New Zealand's greenhouse gas obligations will be much tougher than they are now under new rules agreed at the Paris climate change talks, according to carbon traders.
Their comments follow analysis of the fine print of the agreement which was reached by 195 nations earlier this month.
They suggested that economics had been more important than chemistry in the greenhouse gas business until now, since companies could pay money for polluting instead of reducing carbon dioxide, methane, and nitrous oxide emissions.
Under that principle, New Zealand's total emissions could grow, and the country could still come out smiling.
But Wellington carbon trader Lizzie Chambers said things would be much tougher after the year 2020, under the rules of the Paris agreement.
"There is no question that we are going to have to do more heavy lifting under the new agreement than we have to date," she said.
Ms Chambers said New Zealand had continued to pour greenhouse gases into the atmosphere, and paid to do it - forking money out to forestry companies and to other countries.
"Since the Emissions Trading Scheme began, there have been over 136 million units handed in to the Government and of those 136 million units over 121 million have been from Ukraine, Russia and China."
Ms Chambers pointed out that while those units were no longer available for emitters, they did the lion's share of New Zealand's greenhouse gas work for years, and some research had raised question marks over their quality.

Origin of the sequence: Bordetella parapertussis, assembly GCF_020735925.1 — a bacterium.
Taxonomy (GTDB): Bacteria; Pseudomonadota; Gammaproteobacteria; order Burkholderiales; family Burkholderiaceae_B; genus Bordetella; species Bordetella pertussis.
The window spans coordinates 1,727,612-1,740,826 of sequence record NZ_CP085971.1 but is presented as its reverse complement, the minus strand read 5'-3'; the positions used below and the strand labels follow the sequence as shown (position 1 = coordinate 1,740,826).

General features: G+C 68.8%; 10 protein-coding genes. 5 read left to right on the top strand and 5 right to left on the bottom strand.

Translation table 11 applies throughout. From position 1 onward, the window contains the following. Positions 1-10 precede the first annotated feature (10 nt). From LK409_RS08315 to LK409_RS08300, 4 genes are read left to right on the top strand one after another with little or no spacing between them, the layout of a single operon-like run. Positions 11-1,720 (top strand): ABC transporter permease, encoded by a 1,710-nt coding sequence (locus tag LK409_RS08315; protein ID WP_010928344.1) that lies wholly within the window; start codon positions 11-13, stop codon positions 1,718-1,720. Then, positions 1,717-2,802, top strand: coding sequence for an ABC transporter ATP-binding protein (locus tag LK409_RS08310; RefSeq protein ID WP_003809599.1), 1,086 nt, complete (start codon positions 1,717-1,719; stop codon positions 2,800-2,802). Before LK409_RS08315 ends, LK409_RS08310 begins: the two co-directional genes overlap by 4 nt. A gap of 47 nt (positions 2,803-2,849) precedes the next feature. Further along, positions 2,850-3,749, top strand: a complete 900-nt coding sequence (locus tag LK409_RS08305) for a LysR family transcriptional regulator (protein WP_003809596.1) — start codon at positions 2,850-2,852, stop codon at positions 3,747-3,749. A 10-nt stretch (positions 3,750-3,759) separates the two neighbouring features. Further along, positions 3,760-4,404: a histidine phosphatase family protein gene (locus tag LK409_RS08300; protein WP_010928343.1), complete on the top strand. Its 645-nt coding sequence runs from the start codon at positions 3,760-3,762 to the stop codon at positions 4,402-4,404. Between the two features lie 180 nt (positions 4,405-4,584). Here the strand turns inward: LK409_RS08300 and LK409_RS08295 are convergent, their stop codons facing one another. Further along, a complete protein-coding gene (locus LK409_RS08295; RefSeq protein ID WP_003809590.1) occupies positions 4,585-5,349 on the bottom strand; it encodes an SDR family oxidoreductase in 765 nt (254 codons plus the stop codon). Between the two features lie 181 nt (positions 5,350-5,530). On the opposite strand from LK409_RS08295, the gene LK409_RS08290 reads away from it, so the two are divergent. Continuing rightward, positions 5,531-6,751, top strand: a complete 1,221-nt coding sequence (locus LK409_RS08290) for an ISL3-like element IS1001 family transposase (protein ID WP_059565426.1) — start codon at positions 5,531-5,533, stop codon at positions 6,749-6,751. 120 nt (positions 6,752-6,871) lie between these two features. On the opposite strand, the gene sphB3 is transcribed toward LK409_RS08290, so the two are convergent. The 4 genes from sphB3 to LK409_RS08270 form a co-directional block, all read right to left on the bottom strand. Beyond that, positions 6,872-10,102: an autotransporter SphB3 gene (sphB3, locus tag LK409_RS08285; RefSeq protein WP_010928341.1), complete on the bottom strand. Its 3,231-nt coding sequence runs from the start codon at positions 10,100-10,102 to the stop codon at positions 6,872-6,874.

The clue that life will be harder for New Zealand post 2020 is found in Article 6 of the Paris agreement.
It suggested any progress made via carbon trading should be in addition to actual emissions reductions and should not be a substitute for it.
Both Ms Chambers and another carbon trader, Nigel Brunel of OM Financial saw this as diplomat-speak for carbon markets having to augment actual reductions in emissions, not substitute for them.
"Up until the end of last year, New Zealand companies had unlimited access to offshore markets," Mr Brunel said.
"Because we had a collapse in the carbon price partly due to the Global Financial Crisis, those units were cheap," he said.
"And that won't be the case in 2021."
However, Greenpeace executive director Russel Norman warned the battle for real-life carbon reduction had not been won for certain as a result of the Paris agreement.
Dr Norman said goodwill had to be turned into reality.
"I think there is no question that the intention of the treaty is to try to push governments to actually cut emissions rather than to buy fraudulent carbon credits which has been the strategy of the New Zealand Government," he said.
"Whether that is able to be enforced will depend on New Zealand politics really."
Dr Norman said countries that negotiated the treaty had good intentions but this had not been shared by the New Zealand Government, and pressure would have to be kept up to ensure it lifted its game.